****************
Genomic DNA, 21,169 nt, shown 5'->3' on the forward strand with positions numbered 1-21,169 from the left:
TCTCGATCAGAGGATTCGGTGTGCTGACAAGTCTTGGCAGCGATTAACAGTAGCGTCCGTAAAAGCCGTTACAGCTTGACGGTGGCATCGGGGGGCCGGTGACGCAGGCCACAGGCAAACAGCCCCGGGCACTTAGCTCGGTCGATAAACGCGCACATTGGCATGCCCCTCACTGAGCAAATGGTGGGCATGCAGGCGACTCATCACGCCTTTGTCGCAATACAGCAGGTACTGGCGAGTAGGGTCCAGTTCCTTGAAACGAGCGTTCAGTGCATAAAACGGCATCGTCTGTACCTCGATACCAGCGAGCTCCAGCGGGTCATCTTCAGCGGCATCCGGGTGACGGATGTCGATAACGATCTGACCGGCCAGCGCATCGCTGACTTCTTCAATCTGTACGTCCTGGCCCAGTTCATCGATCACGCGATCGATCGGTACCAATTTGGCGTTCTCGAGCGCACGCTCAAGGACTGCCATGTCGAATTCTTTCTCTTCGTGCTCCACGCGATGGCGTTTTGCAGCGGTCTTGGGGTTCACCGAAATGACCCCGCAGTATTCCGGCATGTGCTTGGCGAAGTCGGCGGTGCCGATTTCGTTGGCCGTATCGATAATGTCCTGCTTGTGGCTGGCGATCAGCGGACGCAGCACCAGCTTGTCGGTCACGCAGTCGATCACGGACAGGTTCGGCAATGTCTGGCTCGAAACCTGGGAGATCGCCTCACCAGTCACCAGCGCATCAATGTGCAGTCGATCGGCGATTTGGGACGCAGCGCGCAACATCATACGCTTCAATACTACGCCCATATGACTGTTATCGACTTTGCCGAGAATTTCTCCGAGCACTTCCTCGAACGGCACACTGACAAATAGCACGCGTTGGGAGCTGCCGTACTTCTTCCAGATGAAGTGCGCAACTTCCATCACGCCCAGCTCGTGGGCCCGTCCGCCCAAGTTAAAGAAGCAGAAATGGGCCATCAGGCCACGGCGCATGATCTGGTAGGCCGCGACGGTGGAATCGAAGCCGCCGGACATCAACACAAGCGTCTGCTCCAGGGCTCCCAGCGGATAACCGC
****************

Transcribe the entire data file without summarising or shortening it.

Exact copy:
Genomic DNA, 21,169 nt, shown 5'->3' on the forward strand with positions numbered 1-21,169 from the left:
TCTCGATCAGAGGATTCGGTGTGCTGACAAGTCTTGGCAGCGATTAACAGTAGCGTCCGTAAAAGCCGTTACAGCTTGACGGTGGCATCGGGGGGCCGGTGACGCAGGCCACAGGCAAACAGCCCCGGGCACTTAGCTCGGTCGATAAACGCGCACATTGGCATGCCCCTCACTGAGCAAATGGTGGGCATGCAGGCGACTCATCACGCCTTTGTCGCAATACAGCAGGTACTGGCGAGTAGGGTCCAGTTCCTTGAAACGAGCGTTCAGTGCATAAAACGGCATCGTCTGTACCTCGATACCAGCGAGCTCCAGCGGGTCATCTTCAGCGGCATCCGGGTGACGGATGTCGATAACGATCTGACCGGCCAGCGCATCGCTGACTTCTTCAATCTGTACGTCCTGGCCCAGTTCATCGATCACGCGATCGATCGGTACCAATTTGGCGTTCTCGAGCGCACGCTCAAGGACTGCCATGTCGAATTCTTTCTCTTCGTGCTCCACGCGATGGCGTTTTGCAGCGGTCTTGGGGTTCACCGAAATGACCCCGCAGTATTCCGGCATGTGCTTGGCGAAGTCGGCGGTGCCGATTTCGTTGGCCGTATCGATAATGTCCTGCTTGTGGCTGGCGATCAGCGGACGCAGCACCAGCTTGTCGGTCACGCAGTCGATCACGGACAGGTTCGGCAATGTCTGGCTCGAAACCTGGGAGATCGCCTCACCAGTCACCAGCGCATCAATGTGCAGTCGATCGGCGATTTGGGACGCAGCGCGCAACATCATACGCTTCAATACTACGCCCATATGACTGTTATCGACTTTGCCGAGAATTTCTCCGAGCACTTCCTCGAACGGCACACTGACAAATAGCACGCGTTGGGAGCTGCCGTACTTCTTCCAGATGAAGTGCGCAACTTCCATCACGCCCAGCTCGTGGGCCCGTCCGCCCAAGTTAAAGAAGCAGAAATGGGCCATCAGGCCACGGCGCATGATCTGGTAGGCCGCGACGGTGGAATCGAAGCCGCCGGACATCAACACAAGCGTCTGCTCCAGGGCTCCCAGCGGATAACCGC